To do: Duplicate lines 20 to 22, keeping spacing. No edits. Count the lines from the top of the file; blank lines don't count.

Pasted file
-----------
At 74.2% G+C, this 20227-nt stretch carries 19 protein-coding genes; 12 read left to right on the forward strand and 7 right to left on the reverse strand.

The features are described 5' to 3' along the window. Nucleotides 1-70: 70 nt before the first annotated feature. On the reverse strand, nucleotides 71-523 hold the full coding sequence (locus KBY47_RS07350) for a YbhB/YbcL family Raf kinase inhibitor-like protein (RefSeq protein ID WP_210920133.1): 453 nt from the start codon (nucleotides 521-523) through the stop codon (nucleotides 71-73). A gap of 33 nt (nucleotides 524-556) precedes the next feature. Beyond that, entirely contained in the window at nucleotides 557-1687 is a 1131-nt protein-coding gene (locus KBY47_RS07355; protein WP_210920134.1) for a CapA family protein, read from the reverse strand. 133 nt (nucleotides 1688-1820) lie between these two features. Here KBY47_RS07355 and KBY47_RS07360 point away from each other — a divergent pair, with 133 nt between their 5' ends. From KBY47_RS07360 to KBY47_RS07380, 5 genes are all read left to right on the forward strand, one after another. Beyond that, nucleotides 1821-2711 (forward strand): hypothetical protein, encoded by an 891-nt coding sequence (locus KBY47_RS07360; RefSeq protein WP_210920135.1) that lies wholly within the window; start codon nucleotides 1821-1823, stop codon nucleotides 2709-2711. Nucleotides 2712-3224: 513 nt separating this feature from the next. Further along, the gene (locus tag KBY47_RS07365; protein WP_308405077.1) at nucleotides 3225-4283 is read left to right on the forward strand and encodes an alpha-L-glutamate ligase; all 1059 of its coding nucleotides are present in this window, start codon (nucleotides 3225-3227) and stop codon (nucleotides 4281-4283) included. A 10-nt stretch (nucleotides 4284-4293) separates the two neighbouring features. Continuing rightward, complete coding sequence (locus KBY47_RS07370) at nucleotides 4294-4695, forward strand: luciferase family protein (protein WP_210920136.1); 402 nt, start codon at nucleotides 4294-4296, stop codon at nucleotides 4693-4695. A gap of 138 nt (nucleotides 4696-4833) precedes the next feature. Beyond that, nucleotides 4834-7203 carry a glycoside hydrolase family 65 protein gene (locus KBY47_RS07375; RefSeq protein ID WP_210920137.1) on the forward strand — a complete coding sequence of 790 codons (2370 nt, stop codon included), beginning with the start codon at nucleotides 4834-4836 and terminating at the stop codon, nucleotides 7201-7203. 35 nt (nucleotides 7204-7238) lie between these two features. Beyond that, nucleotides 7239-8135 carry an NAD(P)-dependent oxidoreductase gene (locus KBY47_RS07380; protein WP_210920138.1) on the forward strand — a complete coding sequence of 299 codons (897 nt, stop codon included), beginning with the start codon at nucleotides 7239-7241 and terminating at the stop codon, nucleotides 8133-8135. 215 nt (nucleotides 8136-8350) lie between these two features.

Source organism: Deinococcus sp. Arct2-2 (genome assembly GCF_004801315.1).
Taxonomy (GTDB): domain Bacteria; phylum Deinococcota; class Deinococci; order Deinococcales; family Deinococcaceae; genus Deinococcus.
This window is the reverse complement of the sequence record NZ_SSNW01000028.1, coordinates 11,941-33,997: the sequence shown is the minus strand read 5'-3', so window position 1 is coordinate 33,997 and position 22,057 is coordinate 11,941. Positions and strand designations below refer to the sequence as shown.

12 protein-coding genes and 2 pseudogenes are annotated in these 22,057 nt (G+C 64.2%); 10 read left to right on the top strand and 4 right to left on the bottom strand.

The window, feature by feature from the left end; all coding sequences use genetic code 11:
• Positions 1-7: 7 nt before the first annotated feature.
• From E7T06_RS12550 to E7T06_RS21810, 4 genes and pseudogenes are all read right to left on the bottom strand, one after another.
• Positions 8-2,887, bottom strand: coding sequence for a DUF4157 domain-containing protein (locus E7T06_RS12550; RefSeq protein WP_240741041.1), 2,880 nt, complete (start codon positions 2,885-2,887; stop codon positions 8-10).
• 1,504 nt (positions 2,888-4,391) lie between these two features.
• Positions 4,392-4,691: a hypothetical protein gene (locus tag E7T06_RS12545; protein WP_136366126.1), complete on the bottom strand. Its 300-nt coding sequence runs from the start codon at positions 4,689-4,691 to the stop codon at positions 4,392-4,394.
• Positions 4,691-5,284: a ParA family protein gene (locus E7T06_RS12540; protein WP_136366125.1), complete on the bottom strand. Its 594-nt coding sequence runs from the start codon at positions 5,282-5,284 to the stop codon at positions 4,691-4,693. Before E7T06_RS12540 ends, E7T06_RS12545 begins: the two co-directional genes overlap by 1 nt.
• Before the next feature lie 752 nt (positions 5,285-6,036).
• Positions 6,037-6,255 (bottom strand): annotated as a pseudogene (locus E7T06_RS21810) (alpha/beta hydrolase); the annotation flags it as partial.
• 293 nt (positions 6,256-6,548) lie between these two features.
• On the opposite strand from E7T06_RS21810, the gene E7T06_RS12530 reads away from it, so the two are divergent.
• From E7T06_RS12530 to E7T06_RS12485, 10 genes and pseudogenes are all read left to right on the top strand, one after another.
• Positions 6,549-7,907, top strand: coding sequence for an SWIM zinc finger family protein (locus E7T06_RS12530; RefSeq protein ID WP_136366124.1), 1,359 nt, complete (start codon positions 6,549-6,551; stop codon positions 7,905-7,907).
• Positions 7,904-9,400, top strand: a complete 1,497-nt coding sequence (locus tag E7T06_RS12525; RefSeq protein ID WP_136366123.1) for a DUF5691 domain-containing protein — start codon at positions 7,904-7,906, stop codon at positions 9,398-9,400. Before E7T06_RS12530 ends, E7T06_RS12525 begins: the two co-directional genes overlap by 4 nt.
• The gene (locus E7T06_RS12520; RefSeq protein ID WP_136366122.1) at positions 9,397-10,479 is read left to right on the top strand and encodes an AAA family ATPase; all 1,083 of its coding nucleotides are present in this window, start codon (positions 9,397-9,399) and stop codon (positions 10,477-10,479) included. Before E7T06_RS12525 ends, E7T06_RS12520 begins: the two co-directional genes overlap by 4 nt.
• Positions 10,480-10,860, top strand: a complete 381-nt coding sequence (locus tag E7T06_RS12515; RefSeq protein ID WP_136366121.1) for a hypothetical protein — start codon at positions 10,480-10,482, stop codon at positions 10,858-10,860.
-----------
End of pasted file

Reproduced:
• Positions 7,904-9,400, top strand: a complete 1,497-nt coding sequence (locus tag E7T06_RS12525; RefSeq protein ID WP_136366123.1) for a DUF5691 domain-containing protein — start codon at positions 7,904-7,906, stop codon at positions 9,398-9,400. Before E7T06_RS12530 ends, E7T06_RS12525 begins: the two co-directional genes overlap by 4 nt.
• The gene (locus E7T06_RS12520; RefSeq protein ID WP_136366122.1) at positions 9,397-10,479 is read left to right on the top strand and encodes an AAA family ATPase; all 1,083 of its coding nucleotides are present in this window, start codon (positions 9,397-9,399) and stop codon (positions 10,477-10,479) included. Before E7T06_RS12525 ends, E7T06_RS12520 begins: the two co-directional genes overlap by 4 nt.
• Positions 10,480-10,860, top strand: a complete 381-nt coding sequence (locus tag E7T06_RS12515; RefSeq protein ID WP_136366121.1) for a hypothetical protein — start codon at positions 10,480-10,482, stop codon at positions 10,858-10,860.